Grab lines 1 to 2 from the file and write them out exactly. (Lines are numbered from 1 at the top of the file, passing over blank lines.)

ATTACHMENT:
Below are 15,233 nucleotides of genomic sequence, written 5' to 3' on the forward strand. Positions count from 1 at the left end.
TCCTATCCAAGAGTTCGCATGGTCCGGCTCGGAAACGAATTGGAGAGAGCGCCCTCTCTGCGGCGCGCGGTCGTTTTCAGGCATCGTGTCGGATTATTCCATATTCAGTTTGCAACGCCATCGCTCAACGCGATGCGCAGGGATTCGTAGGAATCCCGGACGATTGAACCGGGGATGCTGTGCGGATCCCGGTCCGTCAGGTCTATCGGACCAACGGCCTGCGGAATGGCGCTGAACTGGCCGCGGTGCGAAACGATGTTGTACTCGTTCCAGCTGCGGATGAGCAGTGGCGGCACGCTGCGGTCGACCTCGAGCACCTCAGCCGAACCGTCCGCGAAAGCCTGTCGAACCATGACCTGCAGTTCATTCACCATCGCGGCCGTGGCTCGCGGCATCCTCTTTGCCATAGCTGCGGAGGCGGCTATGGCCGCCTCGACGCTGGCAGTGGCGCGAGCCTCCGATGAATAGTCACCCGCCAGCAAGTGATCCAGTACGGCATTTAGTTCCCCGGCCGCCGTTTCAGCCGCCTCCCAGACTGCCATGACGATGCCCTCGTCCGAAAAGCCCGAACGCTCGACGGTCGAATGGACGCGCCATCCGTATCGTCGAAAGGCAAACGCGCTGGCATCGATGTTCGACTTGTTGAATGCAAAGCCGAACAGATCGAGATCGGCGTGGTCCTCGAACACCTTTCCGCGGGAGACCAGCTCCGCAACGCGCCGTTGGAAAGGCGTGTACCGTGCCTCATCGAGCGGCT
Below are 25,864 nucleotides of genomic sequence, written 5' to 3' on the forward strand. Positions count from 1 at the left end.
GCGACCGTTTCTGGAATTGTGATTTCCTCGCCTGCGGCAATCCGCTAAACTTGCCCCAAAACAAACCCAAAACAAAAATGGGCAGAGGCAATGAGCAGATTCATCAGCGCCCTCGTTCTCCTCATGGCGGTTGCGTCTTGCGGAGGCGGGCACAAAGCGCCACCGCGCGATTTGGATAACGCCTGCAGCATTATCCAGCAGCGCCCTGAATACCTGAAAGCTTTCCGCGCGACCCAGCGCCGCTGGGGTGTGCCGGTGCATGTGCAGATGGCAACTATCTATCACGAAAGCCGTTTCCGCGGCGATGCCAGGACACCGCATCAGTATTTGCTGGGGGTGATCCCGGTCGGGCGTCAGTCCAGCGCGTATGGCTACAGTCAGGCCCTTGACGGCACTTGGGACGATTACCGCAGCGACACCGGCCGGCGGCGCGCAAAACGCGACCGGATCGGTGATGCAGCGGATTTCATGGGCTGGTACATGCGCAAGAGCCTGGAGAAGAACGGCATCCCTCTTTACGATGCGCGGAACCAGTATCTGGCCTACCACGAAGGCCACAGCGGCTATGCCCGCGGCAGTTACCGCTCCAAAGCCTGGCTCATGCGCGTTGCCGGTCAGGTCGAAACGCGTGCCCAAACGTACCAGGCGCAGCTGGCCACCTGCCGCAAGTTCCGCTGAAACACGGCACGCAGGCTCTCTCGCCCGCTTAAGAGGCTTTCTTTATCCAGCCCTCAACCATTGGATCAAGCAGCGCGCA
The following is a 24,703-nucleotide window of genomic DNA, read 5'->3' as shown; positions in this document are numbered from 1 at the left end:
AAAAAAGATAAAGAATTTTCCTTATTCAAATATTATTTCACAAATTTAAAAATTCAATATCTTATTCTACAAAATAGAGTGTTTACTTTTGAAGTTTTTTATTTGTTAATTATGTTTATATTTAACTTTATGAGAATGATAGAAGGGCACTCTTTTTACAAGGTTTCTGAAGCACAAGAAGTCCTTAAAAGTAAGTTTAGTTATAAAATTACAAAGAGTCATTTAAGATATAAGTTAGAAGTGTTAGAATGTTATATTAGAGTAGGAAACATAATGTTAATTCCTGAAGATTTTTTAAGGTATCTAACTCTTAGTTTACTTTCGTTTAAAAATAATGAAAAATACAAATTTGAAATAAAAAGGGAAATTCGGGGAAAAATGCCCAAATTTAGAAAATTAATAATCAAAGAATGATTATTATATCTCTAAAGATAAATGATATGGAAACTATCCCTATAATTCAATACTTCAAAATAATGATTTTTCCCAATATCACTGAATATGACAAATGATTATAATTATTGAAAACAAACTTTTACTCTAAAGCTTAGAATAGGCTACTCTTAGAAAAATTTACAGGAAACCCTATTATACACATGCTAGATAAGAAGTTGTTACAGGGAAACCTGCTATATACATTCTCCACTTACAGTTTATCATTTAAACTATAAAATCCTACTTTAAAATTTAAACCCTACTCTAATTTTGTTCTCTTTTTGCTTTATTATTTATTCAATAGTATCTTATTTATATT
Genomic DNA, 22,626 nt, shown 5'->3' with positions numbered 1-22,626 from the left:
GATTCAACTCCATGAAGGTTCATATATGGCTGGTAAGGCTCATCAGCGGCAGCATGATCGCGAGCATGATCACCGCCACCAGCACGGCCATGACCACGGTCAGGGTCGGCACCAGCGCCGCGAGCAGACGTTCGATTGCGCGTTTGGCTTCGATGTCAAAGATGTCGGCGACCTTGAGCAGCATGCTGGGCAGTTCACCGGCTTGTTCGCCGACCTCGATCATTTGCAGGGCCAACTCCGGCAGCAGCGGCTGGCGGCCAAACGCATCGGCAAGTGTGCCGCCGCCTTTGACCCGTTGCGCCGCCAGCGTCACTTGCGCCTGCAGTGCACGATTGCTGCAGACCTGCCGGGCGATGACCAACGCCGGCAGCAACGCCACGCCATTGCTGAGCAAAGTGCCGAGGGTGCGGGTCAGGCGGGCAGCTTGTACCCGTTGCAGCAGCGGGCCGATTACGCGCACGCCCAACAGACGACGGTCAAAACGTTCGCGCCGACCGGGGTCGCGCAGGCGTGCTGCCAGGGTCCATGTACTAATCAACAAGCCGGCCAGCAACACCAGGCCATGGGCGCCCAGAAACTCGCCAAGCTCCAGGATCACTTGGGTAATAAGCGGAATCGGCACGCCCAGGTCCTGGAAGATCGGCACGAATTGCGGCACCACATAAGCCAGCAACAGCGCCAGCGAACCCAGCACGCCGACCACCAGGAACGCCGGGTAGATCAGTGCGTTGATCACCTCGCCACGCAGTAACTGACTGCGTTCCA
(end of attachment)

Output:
Below are 15,233 nucleotides of genomic sequence, written 5' to 3' on the forward strand. Positions count from 1 at the left end.
TCCTATCCAAGAGTTCGCATGGTCCGGCTCGGAAACGAATTGGAGAGAGCGCCCTCTCTGCGGCGCGCGGTCGTTTTCAGGCATCGTGTCGGATTATTCCATATTCAGTTTGCAACGCCATCGCTCAACGCGATGCGCAGGGATTCGTAGGAATCCCGGACGATTGAACCGGGGATGCTGTGCGGATCCCGGTCCGTCAGGTCTATCGGACCAACGGCCTGCGGAATGGCGCTGAACTGGCCGCGGTGCGAAACGATGTTGTACTCGTTCCAGCTGCGGATGAGCAGTGGCGGCACGCTGCGGTCGACCTCGAGCACCTCAGCCGAACCGTCCGCGAAAGCCTGTCGAACCATGACCTGCAGTTCATTCACCATCGCGGCCGTGGCTCGCGGCATCCTCTTTGCCATAGCTGCGGAGGCGGCTATGGCCGCCTCGACGCTGGCAGTGGCGCGAGCCTCCGATGAATAGTCACCCGCCAGCAAGTGATCCAGTACGGCATTTAGTTCCCCGGCCGCCGTTTCAGCCGCCTCCCAGACTGCCATGACGATGCCCTCGTCCGAAAAGCCCGAACGCTCGACGGTCGAATGGACGCGCCATCCGTATCGTCGAAAGGCAAACGCGCTGGCATCGATGTTCGACTTGTTGAATGCAAAGCCGAACAGATCGAGATCGGCGTGGTCCTCGAACACCTTTCCGCGGGAGACCAGCTCCGCAACGCGCCGTTGGAAAGGCGTGTACCGTGCCTCATCGAGCGGCT